Detectives investigating three cases of women reporting being spiked with a needle during nights out in Exeter have said forensic tests found no evidence of date rape drugs in their system.
The three women were in bars and nightclubs in Exeter during the week and reported feeling unwell.
Devon and Cornwall police took samples from each of the three women performed toxicology tests which found no evidence that they had been spiked or ‘drugged in another manner’.
Officers said they wanted to reassure the women and give them ‘peace of mind’.
According to The TImes, a fourth complainant was ‘outside the forensic window’, meaning it was impossible to test her blood or urine as too much time had passed since the alleged drugging.
Officers launched the investigation after the women reported being ‘targeted in assaults using needles or through having their drinks spiked’.
A police spokesperson said: ‘We hope the clear tests will give peace of mind to these women that they were not victims of spiking.’
Four women in Exeter approached police this week after reporting they feared they had been spiked while in nightclubs in Exeter. Police found no evidence of date rape drugs in three of the women while the fourth reported the alleged incident too late to recover a sample of drugs (picture posed by models)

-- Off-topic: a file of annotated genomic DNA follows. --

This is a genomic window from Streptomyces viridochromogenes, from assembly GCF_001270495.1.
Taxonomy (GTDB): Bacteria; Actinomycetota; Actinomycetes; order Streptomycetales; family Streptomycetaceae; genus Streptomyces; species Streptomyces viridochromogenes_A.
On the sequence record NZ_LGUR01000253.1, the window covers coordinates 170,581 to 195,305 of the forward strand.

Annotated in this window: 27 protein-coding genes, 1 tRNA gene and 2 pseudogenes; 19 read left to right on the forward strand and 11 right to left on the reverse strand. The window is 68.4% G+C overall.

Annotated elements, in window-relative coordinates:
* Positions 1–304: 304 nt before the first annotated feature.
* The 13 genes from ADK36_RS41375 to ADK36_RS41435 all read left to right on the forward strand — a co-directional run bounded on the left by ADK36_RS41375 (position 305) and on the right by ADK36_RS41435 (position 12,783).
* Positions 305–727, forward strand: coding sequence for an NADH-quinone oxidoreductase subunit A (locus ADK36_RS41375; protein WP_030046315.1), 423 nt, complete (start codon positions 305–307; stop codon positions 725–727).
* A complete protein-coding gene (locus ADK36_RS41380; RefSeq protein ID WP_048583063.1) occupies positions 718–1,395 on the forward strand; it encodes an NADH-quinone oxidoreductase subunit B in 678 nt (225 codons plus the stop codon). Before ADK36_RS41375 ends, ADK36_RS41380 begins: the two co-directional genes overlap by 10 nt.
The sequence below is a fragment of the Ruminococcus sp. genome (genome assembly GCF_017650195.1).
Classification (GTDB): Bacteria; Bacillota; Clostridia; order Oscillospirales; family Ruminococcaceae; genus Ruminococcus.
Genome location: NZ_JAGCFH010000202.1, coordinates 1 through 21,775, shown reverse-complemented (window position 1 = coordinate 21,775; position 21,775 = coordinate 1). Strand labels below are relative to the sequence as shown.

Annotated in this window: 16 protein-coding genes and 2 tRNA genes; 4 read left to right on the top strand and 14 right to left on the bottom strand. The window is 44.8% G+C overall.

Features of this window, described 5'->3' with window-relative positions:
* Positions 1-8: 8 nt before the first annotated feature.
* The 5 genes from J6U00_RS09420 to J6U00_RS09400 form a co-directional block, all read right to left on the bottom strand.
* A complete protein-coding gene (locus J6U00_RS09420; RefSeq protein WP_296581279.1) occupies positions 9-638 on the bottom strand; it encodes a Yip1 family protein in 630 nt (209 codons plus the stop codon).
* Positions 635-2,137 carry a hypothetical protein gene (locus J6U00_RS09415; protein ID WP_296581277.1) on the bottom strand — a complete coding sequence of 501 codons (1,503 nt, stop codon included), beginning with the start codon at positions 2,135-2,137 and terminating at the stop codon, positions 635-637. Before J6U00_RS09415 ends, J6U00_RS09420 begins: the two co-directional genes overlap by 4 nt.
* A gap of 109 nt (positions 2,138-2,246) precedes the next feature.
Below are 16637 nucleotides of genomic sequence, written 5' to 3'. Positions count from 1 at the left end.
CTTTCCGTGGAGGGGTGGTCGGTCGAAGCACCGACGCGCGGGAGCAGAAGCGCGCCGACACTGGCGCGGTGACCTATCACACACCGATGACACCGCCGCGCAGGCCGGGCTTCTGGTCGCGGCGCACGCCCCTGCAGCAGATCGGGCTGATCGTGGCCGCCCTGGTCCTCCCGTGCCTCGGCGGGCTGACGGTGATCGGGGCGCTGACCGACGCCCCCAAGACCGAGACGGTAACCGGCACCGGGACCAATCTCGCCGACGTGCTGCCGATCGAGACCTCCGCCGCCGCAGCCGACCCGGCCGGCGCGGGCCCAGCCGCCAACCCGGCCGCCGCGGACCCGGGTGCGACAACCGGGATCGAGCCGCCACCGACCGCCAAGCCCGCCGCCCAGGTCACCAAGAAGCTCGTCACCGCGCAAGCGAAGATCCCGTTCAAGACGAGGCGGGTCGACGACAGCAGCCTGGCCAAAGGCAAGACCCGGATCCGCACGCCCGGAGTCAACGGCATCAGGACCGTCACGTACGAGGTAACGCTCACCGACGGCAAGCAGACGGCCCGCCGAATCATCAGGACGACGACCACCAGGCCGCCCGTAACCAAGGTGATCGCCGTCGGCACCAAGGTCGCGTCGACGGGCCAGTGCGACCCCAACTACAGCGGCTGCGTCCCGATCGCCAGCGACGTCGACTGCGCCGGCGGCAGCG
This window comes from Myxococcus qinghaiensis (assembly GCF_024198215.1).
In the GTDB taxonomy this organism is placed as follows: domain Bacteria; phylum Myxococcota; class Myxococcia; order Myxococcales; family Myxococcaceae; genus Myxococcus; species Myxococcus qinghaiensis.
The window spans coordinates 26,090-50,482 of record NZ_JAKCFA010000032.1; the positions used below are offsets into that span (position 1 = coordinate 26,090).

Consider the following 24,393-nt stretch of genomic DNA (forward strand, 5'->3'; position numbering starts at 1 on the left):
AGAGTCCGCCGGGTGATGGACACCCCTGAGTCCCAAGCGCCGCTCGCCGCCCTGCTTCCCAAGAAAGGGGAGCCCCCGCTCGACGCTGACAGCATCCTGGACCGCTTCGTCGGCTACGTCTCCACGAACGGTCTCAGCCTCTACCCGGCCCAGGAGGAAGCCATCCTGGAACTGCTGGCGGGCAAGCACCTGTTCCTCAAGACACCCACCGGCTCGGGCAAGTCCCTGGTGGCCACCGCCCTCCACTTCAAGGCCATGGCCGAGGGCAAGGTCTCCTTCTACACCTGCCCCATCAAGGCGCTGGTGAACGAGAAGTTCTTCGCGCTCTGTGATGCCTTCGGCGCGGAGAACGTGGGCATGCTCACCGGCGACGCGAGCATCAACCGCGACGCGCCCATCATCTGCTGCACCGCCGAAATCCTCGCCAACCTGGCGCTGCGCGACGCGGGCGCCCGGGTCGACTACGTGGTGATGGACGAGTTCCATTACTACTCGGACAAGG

Kirsty Howells, 25, shared a picture from her hospital bed after she was spiked – when victims are drugged without their knowledge either physically with needles or via their drinks – in Swansea one evening
Kirsty, who is from Swansea, was out enjoying a drink earlier this month when she was spiked with an unknown substance that left her unconscious. She said she was ‘very shaken’ and now ‘anxious’ to go out drinking again any time soon.
This comes after a Kirsty Howells, 25, was pictured unconscious in a hospital bed after being ‘injected with Ketamine’ amid a string of women reporting being ‘spiked’ by injection in nightclubs.
Miss Howells posted a photo taken in hospital following a night out in Swansea.
It was shared on Facebook by her aunt, who said Ms Howells is thought to have been ‘injected with ketamine’, before being rushed to A&E by her boyfriend.
Chief Superintendent Justin Burtenshaw, Divisional Commander for Brighton, said officers are speaking to two victims who felt unwell after a night out in the city on Tuesday night, October 19, and the early hours of Wednesday morning, October 20
He said: ‘They suspect they had been injected. They are being supported by officers.
‘We are still at a very early stage in our investigation and a number of enquiries are being made.
‘We take all reports incredibly seriously and ask anyone who believes they have been a victim or witness to spiking to contact us. We also encourage people to report any suspicious behaviour to us – either online or via 101, or by calling 999 in an emergency.’